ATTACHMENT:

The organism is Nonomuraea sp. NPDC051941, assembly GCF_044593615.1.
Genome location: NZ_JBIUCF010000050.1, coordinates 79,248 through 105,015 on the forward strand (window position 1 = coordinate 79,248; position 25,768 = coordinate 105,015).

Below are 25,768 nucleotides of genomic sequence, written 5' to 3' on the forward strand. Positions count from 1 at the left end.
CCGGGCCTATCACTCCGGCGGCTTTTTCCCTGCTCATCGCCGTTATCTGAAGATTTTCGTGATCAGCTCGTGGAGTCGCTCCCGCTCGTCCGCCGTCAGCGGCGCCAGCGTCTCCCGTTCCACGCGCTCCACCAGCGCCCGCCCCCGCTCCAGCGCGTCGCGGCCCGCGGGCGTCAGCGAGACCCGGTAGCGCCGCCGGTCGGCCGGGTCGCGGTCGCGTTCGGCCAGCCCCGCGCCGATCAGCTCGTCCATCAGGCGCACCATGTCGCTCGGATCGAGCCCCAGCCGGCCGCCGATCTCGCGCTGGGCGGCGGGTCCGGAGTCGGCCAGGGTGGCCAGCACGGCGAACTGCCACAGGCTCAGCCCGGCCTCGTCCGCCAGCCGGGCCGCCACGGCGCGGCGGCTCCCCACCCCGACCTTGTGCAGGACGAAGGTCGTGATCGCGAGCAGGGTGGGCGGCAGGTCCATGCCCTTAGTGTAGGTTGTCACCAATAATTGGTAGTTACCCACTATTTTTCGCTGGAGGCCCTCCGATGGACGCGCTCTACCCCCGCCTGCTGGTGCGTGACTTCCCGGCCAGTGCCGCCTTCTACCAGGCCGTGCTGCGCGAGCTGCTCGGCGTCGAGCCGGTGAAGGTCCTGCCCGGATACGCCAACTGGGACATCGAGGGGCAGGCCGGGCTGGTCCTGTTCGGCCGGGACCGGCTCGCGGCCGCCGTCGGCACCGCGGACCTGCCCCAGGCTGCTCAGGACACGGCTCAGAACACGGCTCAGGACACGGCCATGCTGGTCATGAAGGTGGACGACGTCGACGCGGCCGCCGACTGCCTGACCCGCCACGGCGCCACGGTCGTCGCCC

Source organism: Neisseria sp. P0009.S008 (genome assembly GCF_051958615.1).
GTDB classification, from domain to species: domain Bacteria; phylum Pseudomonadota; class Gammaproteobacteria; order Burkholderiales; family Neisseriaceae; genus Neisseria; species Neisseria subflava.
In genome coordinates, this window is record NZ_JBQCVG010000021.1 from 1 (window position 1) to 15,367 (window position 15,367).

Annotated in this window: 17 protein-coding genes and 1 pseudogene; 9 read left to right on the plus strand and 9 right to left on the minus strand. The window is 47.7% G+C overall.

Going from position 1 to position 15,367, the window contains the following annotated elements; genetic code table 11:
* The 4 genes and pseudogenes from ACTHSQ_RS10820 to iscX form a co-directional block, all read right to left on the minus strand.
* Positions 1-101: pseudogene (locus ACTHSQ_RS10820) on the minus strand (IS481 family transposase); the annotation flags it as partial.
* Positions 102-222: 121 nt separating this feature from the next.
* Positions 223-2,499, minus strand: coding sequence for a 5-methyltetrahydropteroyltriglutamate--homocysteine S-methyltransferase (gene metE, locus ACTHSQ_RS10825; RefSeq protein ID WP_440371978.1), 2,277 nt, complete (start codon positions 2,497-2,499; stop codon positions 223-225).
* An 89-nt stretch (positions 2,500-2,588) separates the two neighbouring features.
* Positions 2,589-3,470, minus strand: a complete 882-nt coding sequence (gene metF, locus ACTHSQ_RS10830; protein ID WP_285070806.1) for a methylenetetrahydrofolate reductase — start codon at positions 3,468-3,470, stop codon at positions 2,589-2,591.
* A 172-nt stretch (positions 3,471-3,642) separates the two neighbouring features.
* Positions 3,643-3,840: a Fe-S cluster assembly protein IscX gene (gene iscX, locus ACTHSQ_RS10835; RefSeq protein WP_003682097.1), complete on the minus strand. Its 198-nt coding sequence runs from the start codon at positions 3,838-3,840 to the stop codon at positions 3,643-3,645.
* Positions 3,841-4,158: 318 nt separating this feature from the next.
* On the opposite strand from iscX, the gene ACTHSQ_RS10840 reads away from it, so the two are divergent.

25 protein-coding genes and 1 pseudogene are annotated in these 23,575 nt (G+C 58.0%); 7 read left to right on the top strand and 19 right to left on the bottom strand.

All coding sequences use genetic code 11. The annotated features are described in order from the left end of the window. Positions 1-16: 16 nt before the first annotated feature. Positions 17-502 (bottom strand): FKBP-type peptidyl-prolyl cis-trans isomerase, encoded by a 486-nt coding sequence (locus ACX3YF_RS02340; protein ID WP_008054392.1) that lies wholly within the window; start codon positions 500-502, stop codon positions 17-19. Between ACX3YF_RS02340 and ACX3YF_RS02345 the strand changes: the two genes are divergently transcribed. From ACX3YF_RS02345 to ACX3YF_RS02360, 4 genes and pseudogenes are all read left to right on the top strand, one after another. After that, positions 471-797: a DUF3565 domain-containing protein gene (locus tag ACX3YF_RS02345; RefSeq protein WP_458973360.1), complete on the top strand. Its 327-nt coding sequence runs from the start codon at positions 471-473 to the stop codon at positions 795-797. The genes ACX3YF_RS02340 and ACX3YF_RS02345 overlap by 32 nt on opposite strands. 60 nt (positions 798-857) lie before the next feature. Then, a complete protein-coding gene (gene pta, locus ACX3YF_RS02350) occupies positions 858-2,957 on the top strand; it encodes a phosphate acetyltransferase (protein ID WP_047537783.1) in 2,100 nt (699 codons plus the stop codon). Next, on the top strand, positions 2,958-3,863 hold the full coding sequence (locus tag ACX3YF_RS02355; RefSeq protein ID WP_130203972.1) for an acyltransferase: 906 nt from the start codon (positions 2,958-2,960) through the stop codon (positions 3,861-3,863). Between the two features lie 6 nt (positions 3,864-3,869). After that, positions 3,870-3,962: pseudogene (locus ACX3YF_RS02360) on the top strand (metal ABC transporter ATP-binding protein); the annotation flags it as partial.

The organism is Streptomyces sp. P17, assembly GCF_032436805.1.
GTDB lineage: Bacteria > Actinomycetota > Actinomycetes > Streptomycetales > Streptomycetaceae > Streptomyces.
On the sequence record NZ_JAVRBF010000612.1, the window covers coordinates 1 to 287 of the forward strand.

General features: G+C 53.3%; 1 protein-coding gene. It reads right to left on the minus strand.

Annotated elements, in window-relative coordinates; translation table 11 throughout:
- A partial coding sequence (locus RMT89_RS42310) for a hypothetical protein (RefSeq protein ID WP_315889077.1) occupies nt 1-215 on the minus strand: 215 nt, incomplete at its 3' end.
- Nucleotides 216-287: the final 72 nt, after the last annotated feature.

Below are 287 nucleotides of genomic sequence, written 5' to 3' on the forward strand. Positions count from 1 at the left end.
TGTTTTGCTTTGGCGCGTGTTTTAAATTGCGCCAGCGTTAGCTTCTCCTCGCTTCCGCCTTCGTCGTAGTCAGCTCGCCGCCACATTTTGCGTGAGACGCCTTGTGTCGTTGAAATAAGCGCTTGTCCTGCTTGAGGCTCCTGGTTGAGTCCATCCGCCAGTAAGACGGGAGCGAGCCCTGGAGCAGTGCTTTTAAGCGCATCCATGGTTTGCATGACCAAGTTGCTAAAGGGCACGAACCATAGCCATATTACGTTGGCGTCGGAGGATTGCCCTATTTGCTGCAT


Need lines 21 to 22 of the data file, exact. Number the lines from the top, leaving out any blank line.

All coding sequences use genetic code 11. The annotated features are described in order from the left end of the window. Positions 1-16: 16 nt before the first annotated feature. Positions 17-502 (bottom strand): FKBP-type peptidyl-prolyl cis-trans isomerase, encoded by a 486-nt coding sequence (locus ACX3YF_RS02340; protein ID WP_008054392.1) that lies wholly within the window; start codon positions 500-502, stop codon positions 17-19. Between ACX3YF_RS02340 and ACX3YF_RS02345 the strand changes: the two genes are divergently transcribed. From ACX3YF_RS02345 to ACX3YF_RS02360, 4 genes and pseudogenes are all read left to right on the top strand, one after another. After that, positions 471-797: a DUF3565 domain-containing protein gene (locus tag ACX3YF_RS02345; RefSeq protein WP_458973360.1), complete on the top strand. Its 327-nt coding sequence runs from the start codon at positions 471-473 to the stop codon at positions 795-797. The genes ACX3YF_RS02340 and ACX3YF_RS02345 overlap by 32 nt on opposite strands. 60 nt (positions 798-857) lie before the next feature. Then, a complete protein-coding gene (gene pta, locus ACX3YF_RS02350) occupies positions 858-2,957 on the top strand; it encodes a phosphate acetyltransferase (protein ID WP_047537783.1) in 2,100 nt (699 codons plus the stop codon). Next, on the top strand, positions 2,958-3,863 hold the full coding sequence (locus tag ACX3YF_RS02355; RefSeq protein ID WP_130203972.1) for an acyltransferase: 906 nt from the start codon (positions 2,958-2,960) through the stop codon (positions 3,861-3,863). Between the two features lie 6 nt (positions 3,864-3,869). After that, positions 3,870-3,962: pseudogene (locus ACX3YF_RS02360) on the top strand (metal ABC transporter ATP-binding protein); the annotation flags it as partial.

The organism is Streptomyces sp. P17, assembly GCF_032436805.1.